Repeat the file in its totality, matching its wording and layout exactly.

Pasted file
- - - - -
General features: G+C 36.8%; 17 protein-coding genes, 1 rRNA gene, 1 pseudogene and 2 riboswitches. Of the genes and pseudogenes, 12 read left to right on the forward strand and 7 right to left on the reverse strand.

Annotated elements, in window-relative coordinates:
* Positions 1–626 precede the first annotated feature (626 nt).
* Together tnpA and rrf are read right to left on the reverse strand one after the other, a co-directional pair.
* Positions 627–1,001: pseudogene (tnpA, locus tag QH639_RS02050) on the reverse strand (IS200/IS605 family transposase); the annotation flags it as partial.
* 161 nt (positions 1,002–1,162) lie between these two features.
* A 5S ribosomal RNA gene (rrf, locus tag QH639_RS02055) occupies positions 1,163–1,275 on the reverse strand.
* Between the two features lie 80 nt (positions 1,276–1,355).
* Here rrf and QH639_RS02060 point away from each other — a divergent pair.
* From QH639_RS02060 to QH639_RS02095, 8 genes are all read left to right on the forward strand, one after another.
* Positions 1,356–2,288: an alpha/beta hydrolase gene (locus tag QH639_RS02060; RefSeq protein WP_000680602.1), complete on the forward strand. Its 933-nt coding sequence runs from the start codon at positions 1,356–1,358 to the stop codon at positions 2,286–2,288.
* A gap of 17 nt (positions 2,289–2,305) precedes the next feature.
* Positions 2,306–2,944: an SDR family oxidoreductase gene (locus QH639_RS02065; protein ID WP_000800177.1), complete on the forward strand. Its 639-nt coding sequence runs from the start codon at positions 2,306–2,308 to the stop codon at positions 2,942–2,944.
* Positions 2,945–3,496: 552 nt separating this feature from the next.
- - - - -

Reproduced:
General features: G+C 36.8%; 17 protein-coding genes, 1 rRNA gene, 1 pseudogene and 2 riboswitches. Of the genes and pseudogenes, 12 read left to right on the forward strand and 7 right to left on the reverse strand.

Annotated elements, in window-relative coordinates:
* Positions 1–626 precede the first annotated feature (626 nt).
* Together tnpA and rrf are read right to left on the reverse strand one after the other, a co-directional pair.
* Positions 627–1,001: pseudogene (tnpA, locus tag QH639_RS02050) on the reverse strand (IS200/IS605 family transposase); the annotation flags it as partial.
* 161 nt (positions 1,002–1,162) lie between these two features.
* A 5S ribosomal RNA gene (rrf, locus tag QH639_RS02055) occupies positions 1,163–1,275 on the reverse strand.
* Between the two features lie 80 nt (positions 1,276–1,355).
* Here rrf and QH639_RS02060 point away from each other — a divergent pair.
* From QH639_RS02060 to QH639_RS02095, 8 genes are all read left to right on the forward strand, one after another.
* Positions 1,356–2,288: an alpha/beta hydrolase gene (locus tag QH639_RS02060; RefSeq protein WP_000680602.1), complete on the forward strand. Its 933-nt coding sequence runs from the start codon at positions 1,356–1,358 to the stop codon at positions 2,286–2,288.
* A gap of 17 nt (positions 2,289–2,305) precedes the next feature.
* Positions 2,306–2,944: an SDR family oxidoreductase gene (locus QH639_RS02065; protein ID WP_000800177.1), complete on the forward strand. Its 639-nt coding sequence runs from the start codon at positions 2,306–2,308 to the stop codon at positions 2,942–2,944.
* Positions 2,945–3,496: 552 nt separating this feature from the next.